Polk LSiM Home Theater Speaker System

Best of 2013 Awards

Introduction to the Polk LSiM Home Theater Speaker System

Since being introduced about 10 years ago, the Polk LSi series of speakers was one of the first lines I’d recommend to people who cared about sound but didn’t want to break the bank. With performance that was well above their price class and numerous models, the LSi series could be configured to meet the needs of just about anyone or any room. Fast forward to 2012 and we have a new from-the-ground-up version of the LSi: the LSiM. Starting from a blank slate, Polk has released six new models, four of which are on hand for this review. To see if the new LSiM series speakers could live up to the high standards of its predecessors, I requested a full surround setup for my large media room.


LSiM 707

  • Design: 4-way Tower, Sealed (Mid Array) and Ported (Woofers)
  • Drivers: 1 x 1″ Ring Radiator Tweeter, 1 x 3.25″ Midrange, 1 x 6.5″ Mid/Woofer, 2 x 6″ x 9″ Woofers
  • MFR:  30 Hz – 38 kHz, – 3 dB
  • Nominal Impedance:  8 Ohms
  • Crossover Frequencies: 3 kHz, 300 Hz, 100 Hz
  • Sensitivity:  88 dB
  • Recommended Amplifier Power: 20-300 Watts
  • Dimensions: 50.2″ H x 10.5″ W x 20.3″ D
  • Weight:  99.2 Pounds/each
  • Standard Finishes: Midnight Mahogany or Mt. Vernon Cherry Real Wood Veneer
  • Warranty:  5 Years
  • MSRP: $1,999.95/each USD

LSiM 706c

  • Design: 3-way Center Channel, Sealed (Mid Array) and Ported (Woofers)
  • Drivers: 1 x 1″ Ring Radiator Tweeter, 1 x 3.25″ Midrange, 2 x 6.5″ Mid/Woofers
  • MFR:  50 Hz – 30 kHz, – 3 dB
  • Nominal Impedance:  8 Ohms
  • Crossover Frequencies: 2.8 kHz, 280 Hz
  • Sensitivity:  88 dB
  • Recommended Amplifier Power: 20-250 Watts
  • Dimensions: 9″ H x 28.75″ W x 13.8″ D
  • Weight:  42.3 Pounds
  • Standard Finishes: Midnight Mahogany or Mt. Vernon Cherry Real Wood Veneer
  • Warranty:  5 Years
  • MSRP: $1,199.95 USD

LSiM 703

  • Design: 3-way Bookshelf, Sealed (Mid Array) and Ported (Woofer)
  • Drivers: 1 x 1″ Ring Radiator Tweeter, 1 x 3.25″ Midrange, 1 x 6.5″ Mid/Woofer
  • MFR:  50 Hz – 30 kHz, – 3 dB
  • Nominal Impedance:  8 Ohms
  • Crossover Frequencies: 2.8 kHz, 280 Hz
  • Sensitivity:  88 dB
  • Recommended Amplifier Power: 20-250 Watts
  • Dimensions: 16.75″ H x 8.7″ W x 14.8″ D
  • Weight:  29.6 Pounds/each
  • Standard Finishes: Midnight Mahogany or Mt. Vernon Cherry Real Wood Veneer
  • Warranty:  5 Years
  • MSRP: $749.95/each USD

LSiM 702F/X

  • Design: 3-way Surround, Sealed (Mid Array) and Ported (Woofer)
  • Drivers: 1 x 1″ Ring Radiator Tweeter, 1 x 3.25″ Midrange, 1 x 6.5″ Mid/Woofer
  • MFR: 55 Hz – 30 kHz, – 3 dB
  • Nominal Impedance:  8 Ohms
  • Crossover Frequencies: 2.4 kHz, 240 Hz
  • Sensitivity:  88 dB
  • Recommended Amplifier Power: 20-200 Watts
  • Dimensions: 16.25″ H x 19.9″ W x 6.75″ D
  • Weight:  28.9 Pounds/each
  • Standard Finish: Black Gloss
  • Warranty: 5 Years
  • MSRP: $1,499.95/pair USD
  • Polk Audio
  • SECRETS Tags: Polk Audio, Speakers, Home Theater, Audio


Design of the Polk LSiM Home Theater Speaker System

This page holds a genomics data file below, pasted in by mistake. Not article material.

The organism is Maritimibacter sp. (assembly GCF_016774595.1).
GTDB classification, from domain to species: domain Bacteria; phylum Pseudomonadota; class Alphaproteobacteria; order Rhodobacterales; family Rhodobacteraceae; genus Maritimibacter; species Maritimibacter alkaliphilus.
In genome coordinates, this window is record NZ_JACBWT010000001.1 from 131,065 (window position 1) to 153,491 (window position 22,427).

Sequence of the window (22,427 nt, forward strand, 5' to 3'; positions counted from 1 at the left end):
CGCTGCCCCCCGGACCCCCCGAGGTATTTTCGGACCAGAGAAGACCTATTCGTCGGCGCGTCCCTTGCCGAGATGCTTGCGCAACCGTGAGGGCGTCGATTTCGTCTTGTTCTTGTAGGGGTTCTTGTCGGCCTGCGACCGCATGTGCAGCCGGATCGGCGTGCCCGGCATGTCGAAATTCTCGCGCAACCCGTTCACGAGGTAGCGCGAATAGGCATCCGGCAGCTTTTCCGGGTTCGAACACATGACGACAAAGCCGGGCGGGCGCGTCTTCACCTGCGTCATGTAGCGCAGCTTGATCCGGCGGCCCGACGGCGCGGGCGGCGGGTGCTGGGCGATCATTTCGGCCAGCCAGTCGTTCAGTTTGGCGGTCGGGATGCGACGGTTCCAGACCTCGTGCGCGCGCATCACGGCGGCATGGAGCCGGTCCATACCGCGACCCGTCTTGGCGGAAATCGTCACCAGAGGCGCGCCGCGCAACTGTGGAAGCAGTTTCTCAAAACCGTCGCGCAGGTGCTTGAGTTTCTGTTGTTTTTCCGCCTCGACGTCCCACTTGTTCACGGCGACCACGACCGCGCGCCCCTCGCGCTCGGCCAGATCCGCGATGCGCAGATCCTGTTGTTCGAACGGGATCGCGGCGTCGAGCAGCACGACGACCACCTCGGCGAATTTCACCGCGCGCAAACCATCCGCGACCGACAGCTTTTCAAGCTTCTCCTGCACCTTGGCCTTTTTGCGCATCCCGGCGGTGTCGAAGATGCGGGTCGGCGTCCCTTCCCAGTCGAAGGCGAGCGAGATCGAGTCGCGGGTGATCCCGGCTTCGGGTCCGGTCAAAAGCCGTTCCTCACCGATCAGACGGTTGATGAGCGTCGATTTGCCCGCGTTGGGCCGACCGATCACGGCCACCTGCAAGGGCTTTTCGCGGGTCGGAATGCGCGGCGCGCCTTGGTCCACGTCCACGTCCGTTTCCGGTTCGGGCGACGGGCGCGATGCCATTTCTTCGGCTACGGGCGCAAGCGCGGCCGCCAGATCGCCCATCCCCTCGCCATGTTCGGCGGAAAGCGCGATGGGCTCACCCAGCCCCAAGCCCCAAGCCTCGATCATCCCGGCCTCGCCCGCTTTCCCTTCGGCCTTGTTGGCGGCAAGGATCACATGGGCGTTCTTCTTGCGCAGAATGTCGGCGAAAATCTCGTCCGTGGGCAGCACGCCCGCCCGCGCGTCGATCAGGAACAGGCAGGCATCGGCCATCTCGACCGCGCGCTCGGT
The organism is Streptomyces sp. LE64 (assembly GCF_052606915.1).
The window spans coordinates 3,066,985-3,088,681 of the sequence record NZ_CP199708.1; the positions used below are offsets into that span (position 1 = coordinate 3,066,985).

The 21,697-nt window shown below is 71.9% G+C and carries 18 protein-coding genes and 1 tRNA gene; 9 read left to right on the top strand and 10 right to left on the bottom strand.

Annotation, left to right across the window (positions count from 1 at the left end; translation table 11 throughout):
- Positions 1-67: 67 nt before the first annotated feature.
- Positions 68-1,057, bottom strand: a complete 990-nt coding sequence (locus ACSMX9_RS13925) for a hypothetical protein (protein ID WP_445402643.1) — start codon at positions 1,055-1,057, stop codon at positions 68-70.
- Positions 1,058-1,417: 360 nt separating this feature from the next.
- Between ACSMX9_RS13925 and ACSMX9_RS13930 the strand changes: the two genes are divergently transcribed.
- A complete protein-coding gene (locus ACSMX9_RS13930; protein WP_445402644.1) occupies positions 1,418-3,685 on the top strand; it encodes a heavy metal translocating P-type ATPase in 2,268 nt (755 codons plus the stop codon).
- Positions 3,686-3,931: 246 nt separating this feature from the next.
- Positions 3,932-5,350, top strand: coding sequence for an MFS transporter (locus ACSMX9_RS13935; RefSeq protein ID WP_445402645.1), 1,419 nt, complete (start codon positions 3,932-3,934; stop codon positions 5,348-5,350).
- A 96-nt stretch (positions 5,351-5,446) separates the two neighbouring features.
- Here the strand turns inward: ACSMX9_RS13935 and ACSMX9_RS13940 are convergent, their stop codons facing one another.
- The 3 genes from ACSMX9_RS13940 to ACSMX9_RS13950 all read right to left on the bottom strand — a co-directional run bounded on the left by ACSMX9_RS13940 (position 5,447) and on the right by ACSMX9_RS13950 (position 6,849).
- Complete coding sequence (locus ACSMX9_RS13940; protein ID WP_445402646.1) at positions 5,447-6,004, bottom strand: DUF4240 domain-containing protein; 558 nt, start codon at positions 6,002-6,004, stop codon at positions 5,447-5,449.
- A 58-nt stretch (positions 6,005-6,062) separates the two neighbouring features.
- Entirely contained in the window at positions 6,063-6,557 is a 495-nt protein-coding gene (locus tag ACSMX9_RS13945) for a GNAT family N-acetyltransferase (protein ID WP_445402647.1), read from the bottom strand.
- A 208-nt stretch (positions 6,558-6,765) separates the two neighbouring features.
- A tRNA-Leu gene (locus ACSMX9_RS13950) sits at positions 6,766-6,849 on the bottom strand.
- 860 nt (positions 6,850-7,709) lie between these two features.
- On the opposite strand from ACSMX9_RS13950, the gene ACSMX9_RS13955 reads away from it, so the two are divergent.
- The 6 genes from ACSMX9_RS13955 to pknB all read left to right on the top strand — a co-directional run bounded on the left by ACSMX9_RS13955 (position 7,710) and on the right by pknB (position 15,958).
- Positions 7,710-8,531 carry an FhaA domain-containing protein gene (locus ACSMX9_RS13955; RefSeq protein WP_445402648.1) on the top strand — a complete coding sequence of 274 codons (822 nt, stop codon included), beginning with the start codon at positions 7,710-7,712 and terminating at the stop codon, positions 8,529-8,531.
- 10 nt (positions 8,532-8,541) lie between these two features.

The media room in my home measures approximately 23′ X 26′ with a 7.5′ ceiling height. This puts the approximately 4500 cubic foot space firmly into the “large room” category. As such, I built this setup around the largest speaker in the LSiM line, the LSiM 707 tower. Weighing in at 99.2 pounds and standing 50-13/16″ tall, the 707 is not for the feint hearted. This speaker will definitely draw attention to itself due to its commanding presence. For center channel duty, I chose the LSiM 706c. This is the larger of two available center channels and its drivers match up well with the 707 tower. For surround duty, I requested both the LSiM 703 bookshelf speaker as well as the LSiM 702F/X dedicated surround-channel speaker so that I could compare a direct-radiating speaker to something more diffuse for the surround channels.

Befitting their all-new design, there are a ton of new features common to all models in the LSiM range. First is the “Dynamic Sonic Engine,” Polk’s term for the molded enclosure that isolates the tweeter and midrange driver in their own separate molded enclosures. Each of these enclosures is tuned for their resident driver, resulting in increased dispersion, better imaging, improved detail retrieval, and better off-axis response. Next, Polk took the ring-radiator tweeter from the LSi series and enhanced it, resulting in increased power handling, more extension (to a claimed 40kHz), and better dispersion. The midrange/woofer drivers are now made of “Super Cell Aerated Polypropylene,” which is said to offer a nearly ideal combination of weight versus stiffness. The subwoofer drivers in the LSiM 707 and LSiM 705 tower are a completely new “Cassini Oval” design. This is Polk’s take on the oval “racetrack” shape that has been used by other companies over the years. The oval shape increases the overall surface area of the driver (key to moving enough air for deep bass response) without dramatically increasing the overall width of the speaker. Used in combination with Polk’s trademarked PowerPort® bass venting, the new bass drivers generate more powerful bass without additional distortion or port noise. Extended Linear Motion (ELM) voice coils combined with cast aluminum baskets further contribute to improved power handling and output levels. Polk’s proprietary “Orth” crossovers (named for one of Polk’s Systems Engineers) mate the drivers to one another as well as level out the impedance curve.